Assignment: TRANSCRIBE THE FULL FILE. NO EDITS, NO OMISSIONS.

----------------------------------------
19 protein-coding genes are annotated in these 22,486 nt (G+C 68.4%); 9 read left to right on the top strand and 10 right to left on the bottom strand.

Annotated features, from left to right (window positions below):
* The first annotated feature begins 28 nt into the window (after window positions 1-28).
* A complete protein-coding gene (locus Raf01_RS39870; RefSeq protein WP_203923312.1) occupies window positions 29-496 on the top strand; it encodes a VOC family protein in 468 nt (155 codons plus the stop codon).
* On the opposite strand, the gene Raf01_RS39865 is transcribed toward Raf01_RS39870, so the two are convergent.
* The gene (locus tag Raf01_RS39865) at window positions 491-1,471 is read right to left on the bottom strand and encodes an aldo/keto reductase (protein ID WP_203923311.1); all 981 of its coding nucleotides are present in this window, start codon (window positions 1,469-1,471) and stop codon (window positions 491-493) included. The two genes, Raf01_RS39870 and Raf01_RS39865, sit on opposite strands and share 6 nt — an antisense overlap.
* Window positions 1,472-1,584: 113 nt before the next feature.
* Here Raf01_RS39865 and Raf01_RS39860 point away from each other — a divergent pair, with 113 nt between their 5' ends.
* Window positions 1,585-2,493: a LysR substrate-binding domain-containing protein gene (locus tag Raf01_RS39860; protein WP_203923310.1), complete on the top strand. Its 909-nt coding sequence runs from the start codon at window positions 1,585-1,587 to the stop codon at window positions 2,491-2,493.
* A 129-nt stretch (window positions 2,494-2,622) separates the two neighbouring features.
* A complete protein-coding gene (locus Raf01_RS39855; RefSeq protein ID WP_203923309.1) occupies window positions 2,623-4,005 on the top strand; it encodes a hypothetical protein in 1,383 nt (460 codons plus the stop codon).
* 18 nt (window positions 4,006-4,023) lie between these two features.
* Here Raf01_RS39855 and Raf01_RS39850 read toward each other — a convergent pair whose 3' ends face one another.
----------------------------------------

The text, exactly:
19 protein-coding genes are annotated in these 22,486 nt (G+C 68.4%); 9 read left to right on the top strand and 10 right to left on the bottom strand.

Annotated features, from left to right (window positions below):
* The first annotated feature begins 28 nt into the window (after window positions 1-28).
* A complete protein-coding gene (locus Raf01_RS39870; RefSeq protein WP_203923312.1) occupies window positions 29-496 on the top strand; it encodes a VOC family protein in 468 nt (155 codons plus the stop codon).
* On the opposite strand, the gene Raf01_RS39865 is transcribed toward Raf01_RS39870, so the two are convergent.
* The gene (locus tag Raf01_RS39865) at window positions 491-1,471 is read right to left on the bottom strand and encodes an aldo/keto reductase (protein ID WP_203923311.1); all 981 of its coding nucleotides are present in this window, start codon (window positions 1,469-1,471) and stop codon (window positions 491-493) included. The two genes, Raf01_RS39870 and Raf01_RS39865, sit on opposite strands and share 6 nt — an antisense overlap.
* Window positions 1,472-1,584: 113 nt before the next feature.
* Here Raf01_RS39865 and Raf01_RS39860 point away from each other — a divergent pair, with 113 nt between their 5' ends.
* Window positions 1,585-2,493: a LysR substrate-binding domain-containing protein gene (locus tag Raf01_RS39860; protein WP_203923310.1), complete on the top strand. Its 909-nt coding sequence runs from the start codon at window positions 1,585-1,587 to the stop codon at window positions 2,491-2,493.
* A 129-nt stretch (window positions 2,494-2,622) separates the two neighbouring features.
* A complete protein-coding gene (locus Raf01_RS39855; RefSeq protein ID WP_203923309.1) occupies window positions 2,623-4,005 on the top strand; it encodes a hypothetical protein in 1,383 nt (460 codons plus the stop codon).
* 18 nt (window positions 4,006-4,023) lie between these two features.
* Here Raf01_RS39855 and Raf01_RS39850 read toward each other — a convergent pair whose 3' ends face one another.